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Computer Artifacting Problem

MaceraMacera UGH GODDAMMITSTOP ENJOYING THINGSRegistered User regular
edited August 2008 in Help / Advice Forum
If this needs to be moved to Technology just let me know.

For about a week now I've been having a problem with my computer where the monitor will "artifact out" after an hour or so of playing a game. It doesn't matter what the game is, I've had it occur during classics like Dungeon Keeper II as well as more recent fare like TF2.

The artifacting happens only during gameplay, never when I'm just on the internet or doing other things. A few seconds after the artifacting happens the computer shuts down and has to be manually restarted.

My computer stats:
Intel (r) core (tm)2 CPU
6320@1.86 Ghz
1.87GHz, 1.GB of Ram
Graphics card:
NVIDIA GeForce 7600 GS

DirectX is 9.0c

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Macera on

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    DeShadowCDeShadowC Registered User regular
    edited August 2008
    Any clue your temps?

    DeShadowC on
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    MaceraMacera UGH GODDAMMIT STOP ENJOYING THINGSRegistered User regular
    edited August 2008
    DeShadowC wrote: »
    Any clue your temps?

    Not yet, is there a way for me to find out? Like a diagnostic or something?

    Macera on
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    DeShadowCDeShadowC Registered User regular
    edited August 2008
    Well if you have the nvida tolls installed with your card, you can right click your desktop choose nvidia something or other and go under monitor video card temperature.

    DeShadowC on
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    MaceraMacera UGH GODDAMMIT STOP ENJOYING THINGSRegistered User regular
    edited August 2008
    Man that utility took forever to download.

    Okay, according to the nvidia monitoring, my temps when not running a program are:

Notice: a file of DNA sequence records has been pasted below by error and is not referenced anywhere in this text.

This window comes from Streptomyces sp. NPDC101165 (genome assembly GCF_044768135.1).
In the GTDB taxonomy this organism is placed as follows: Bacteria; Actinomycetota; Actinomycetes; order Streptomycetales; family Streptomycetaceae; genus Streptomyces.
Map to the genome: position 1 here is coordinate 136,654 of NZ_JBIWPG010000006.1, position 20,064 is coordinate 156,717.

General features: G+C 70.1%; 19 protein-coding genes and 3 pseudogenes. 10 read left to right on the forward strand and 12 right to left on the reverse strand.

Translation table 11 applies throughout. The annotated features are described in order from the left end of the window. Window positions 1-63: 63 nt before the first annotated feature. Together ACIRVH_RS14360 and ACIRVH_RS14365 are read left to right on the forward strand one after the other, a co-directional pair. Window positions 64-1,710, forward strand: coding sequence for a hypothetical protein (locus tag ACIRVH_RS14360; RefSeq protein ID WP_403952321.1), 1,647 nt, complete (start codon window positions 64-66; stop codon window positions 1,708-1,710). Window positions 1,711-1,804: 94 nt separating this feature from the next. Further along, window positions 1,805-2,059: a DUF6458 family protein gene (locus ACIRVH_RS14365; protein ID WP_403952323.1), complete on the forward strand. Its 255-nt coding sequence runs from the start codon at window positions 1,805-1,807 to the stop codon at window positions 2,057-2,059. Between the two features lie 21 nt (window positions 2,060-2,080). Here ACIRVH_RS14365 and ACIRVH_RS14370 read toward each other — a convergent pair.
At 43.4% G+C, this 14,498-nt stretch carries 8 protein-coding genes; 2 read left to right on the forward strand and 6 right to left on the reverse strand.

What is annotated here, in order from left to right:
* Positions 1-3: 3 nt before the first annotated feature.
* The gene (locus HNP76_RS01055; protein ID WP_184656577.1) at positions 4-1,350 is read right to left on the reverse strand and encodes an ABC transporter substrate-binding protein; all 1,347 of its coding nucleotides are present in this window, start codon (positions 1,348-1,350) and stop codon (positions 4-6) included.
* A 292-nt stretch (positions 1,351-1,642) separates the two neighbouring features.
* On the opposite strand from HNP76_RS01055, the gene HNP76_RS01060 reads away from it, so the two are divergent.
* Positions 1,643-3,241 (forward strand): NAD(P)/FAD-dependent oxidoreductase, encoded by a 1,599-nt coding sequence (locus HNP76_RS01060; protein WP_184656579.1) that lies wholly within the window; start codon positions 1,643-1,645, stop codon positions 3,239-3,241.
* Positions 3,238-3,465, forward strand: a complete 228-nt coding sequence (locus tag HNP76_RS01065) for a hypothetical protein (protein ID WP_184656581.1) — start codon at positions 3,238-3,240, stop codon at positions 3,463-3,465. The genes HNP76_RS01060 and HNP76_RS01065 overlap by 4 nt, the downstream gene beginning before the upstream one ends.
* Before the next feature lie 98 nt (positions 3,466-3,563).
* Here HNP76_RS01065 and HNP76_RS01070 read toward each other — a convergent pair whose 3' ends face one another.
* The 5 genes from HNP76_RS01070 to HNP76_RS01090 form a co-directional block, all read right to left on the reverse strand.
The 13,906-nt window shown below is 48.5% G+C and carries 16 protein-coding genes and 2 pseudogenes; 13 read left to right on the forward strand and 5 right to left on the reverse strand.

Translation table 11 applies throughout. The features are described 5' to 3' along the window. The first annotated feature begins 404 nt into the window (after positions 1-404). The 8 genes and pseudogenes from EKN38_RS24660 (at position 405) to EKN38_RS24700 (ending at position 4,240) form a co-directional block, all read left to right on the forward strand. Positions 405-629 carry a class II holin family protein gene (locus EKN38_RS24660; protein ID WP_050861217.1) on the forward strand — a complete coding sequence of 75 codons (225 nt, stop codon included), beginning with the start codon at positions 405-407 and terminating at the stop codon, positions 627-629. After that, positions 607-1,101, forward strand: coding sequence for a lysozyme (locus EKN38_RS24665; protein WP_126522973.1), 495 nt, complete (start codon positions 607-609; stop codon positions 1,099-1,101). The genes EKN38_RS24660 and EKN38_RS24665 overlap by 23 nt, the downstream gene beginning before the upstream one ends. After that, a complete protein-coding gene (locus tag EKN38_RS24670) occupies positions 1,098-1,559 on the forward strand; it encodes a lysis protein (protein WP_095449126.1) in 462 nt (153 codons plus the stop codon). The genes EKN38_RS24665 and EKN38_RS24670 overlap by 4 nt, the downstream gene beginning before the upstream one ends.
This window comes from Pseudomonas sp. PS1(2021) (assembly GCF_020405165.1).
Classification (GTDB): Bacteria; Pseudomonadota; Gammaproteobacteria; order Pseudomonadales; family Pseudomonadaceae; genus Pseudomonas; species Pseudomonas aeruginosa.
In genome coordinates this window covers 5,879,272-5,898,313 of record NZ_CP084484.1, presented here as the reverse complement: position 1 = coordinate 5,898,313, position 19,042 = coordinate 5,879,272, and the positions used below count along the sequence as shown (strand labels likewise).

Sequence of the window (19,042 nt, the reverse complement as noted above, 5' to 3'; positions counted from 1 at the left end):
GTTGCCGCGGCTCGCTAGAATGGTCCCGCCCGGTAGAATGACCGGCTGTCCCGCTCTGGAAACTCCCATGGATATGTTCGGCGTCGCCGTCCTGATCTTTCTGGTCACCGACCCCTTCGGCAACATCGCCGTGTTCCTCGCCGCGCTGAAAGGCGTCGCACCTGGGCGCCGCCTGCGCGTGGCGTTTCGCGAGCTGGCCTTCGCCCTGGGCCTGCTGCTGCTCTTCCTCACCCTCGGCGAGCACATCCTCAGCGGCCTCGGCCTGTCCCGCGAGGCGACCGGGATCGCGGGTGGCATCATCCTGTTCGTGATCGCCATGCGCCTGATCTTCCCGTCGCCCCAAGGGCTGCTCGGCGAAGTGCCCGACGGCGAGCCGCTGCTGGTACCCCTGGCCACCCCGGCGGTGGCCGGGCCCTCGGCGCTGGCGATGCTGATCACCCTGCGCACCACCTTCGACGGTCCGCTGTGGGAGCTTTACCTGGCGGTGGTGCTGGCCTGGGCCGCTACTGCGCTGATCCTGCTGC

CPU: 47 degrees celsius
    System: 39 degrees celsius
    GPU1: 54 degrees celsius

    Should I try this out while running a program?

    Macera on
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    DeShadowCDeShadowC Registered User regular
    edited August 2008
    Yes

    DeShadowC on
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    MaceraMacera UGH GODDAMMIT STOP ENJOYING THINGSRegistered User regular
    edited August 2008
    While running Portal the CPU goes up to 52 and the GPU1 to 63.

    Bad?

    Macera on
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    ShadeShade Registered User regular
    edited August 2008
    thats a little hot, to give you an idea at90 most processors melt themselves.(like one of mine did) between 20-40 is the sweet spot.

    Shade on
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    AresProphetAresProphet Registered User regular
    edited August 2008
    Macera wrote: »
    While running Portal the CPU goes up to 52 and the GPU1 to 63.

    Bad?

    No those are fine.

    If your CPU is idling under 40C it's probably not turned on unless you have water cooling (or LN) and are running a ridiculously low voltage (like, lower than stock).

    Anything under 60C at load is fine for newer processors, 60 is more stress on your CPU and may increase the overall risk of it dying within a few years but it's perfectly functional. 75C is where the Intel anti-meltdown feature kicks in and it shuts itself off. Or at least that's what it was in P4s. 85C+ is where silicon starts to die and unless your heatsink is not there you probably will never get close to this.

    A 5C jump in temps is nothing to worry about, it's statistically insignificant. The same CPU/heatsink setup in the same case with the same fans can vary that much just on ambient room temperature. 63C on your video card might be high if it's an older card, but any nVidia in the 8xxx series will take temps up to 75C like a champ, as will ATI cards of similar vintage. There is a reason video cards these days are all so big with a huge fucking fan soldered right to them, and it isn't for looks.

    Your temperature readings may be incorrect. If the probe is in the wrong place, or if the program is getting data from the wrong probe, it might be meaningless. My motherboard reads incorrectly no matter what I do. Temp readings (except on the CPU itself, those are usually spot on) are somewhat tough to nail down, as are fan speed readings. Especially on user-built rigs.

    Artificating does tend to be a sign of video card death. That it takes a while to get going indicates a heat problem, heat is building up and not getting properly vented and it's causing the PCBs, the chips, the capcitors, or something in the card to not work right. It could also be a memory leak (unlikely, but possible) or a power supply problem (heat causing PSU to malfunction) also.

    Easiest way to diagnose it: properly install a different video card, see if it happens again. If it doesn't it's the card and you'll have to replace it. If it still happens I'd be surprised.

    AresProphet on
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